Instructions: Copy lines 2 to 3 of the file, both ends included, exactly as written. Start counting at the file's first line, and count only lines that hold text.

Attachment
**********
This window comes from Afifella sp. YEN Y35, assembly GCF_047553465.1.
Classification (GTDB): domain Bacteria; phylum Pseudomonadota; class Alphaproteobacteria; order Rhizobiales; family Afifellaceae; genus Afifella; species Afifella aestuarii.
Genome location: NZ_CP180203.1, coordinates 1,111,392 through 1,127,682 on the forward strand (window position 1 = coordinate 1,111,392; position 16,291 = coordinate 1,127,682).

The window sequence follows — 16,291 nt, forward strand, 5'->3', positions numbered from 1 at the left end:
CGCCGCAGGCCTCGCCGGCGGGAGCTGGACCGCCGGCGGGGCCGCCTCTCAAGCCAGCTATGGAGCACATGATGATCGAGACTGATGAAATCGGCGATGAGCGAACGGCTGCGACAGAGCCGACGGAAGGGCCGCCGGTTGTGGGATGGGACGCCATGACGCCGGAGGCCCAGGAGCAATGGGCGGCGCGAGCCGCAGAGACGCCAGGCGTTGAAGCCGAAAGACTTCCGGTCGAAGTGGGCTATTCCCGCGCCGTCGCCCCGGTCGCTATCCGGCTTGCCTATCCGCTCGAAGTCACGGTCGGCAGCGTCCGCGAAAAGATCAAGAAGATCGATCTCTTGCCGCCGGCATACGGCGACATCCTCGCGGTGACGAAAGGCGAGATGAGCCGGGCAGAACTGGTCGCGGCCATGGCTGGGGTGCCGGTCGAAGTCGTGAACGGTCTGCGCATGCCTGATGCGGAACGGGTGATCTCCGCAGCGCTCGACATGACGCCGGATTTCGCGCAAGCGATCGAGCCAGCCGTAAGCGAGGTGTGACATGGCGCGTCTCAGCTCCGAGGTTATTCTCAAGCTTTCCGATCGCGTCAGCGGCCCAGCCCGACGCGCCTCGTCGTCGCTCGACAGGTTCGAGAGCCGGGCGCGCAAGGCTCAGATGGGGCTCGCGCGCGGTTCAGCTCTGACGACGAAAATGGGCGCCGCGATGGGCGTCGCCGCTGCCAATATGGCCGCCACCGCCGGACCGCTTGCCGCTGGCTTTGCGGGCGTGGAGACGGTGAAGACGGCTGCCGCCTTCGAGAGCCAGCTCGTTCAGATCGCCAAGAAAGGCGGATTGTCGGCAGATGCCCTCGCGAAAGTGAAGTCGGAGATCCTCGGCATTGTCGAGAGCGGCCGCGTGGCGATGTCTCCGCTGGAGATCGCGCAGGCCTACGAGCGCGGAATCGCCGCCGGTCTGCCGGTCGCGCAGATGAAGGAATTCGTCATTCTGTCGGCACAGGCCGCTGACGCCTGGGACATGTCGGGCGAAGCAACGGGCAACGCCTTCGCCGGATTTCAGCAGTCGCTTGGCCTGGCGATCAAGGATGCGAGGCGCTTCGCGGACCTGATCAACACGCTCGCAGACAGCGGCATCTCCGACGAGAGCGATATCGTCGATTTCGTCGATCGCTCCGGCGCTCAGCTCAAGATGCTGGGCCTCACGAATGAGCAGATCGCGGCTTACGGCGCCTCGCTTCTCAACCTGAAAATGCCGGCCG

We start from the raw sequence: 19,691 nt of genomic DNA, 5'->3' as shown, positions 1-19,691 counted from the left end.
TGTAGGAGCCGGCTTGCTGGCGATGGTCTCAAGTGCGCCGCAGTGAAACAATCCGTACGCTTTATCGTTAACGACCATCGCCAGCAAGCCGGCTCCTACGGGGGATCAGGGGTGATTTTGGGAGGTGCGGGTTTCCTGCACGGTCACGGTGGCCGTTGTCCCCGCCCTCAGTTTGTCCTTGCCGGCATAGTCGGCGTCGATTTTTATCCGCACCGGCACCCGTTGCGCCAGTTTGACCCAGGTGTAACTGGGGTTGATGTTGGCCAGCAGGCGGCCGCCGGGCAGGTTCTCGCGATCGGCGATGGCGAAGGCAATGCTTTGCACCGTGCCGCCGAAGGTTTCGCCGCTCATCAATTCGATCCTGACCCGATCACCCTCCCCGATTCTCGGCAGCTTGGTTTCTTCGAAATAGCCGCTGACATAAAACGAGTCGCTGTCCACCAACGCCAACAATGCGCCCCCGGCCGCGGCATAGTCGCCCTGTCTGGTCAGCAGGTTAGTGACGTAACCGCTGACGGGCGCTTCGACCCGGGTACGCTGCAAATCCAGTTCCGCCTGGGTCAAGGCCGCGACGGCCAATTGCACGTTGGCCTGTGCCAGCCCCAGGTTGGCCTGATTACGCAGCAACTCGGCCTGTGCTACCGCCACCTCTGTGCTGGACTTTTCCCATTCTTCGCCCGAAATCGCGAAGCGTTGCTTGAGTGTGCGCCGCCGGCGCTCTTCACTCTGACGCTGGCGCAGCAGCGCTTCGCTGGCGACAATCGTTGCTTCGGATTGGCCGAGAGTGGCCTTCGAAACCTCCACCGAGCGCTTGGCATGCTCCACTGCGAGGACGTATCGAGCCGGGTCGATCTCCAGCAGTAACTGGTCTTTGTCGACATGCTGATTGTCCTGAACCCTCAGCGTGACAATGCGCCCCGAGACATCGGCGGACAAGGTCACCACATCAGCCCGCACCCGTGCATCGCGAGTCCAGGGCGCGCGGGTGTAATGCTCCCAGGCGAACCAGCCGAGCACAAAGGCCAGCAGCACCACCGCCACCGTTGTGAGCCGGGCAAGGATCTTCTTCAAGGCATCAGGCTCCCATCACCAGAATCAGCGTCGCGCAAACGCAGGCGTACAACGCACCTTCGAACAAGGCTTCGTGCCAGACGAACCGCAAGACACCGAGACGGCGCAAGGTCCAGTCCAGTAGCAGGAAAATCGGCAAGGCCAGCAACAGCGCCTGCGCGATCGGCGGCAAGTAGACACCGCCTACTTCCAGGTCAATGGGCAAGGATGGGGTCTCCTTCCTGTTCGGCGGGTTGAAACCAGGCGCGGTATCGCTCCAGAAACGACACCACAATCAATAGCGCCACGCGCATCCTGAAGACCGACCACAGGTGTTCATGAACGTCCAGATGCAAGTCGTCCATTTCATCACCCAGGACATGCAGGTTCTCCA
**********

Classification (GTDB): domain Bacteria; phylum Pseudomonadota; class Alphaproteobacteria; order Rhizobiales; family Afifellaceae; genus Afifella; species Afifella aestuarii.
Genome location: NZ_CP180203.1, coordinates 1,111,392 through 1,127,682 on the forward strand (window position 1 = coordinate 1,111,392; position 16,291 = coordinate 1,127,682).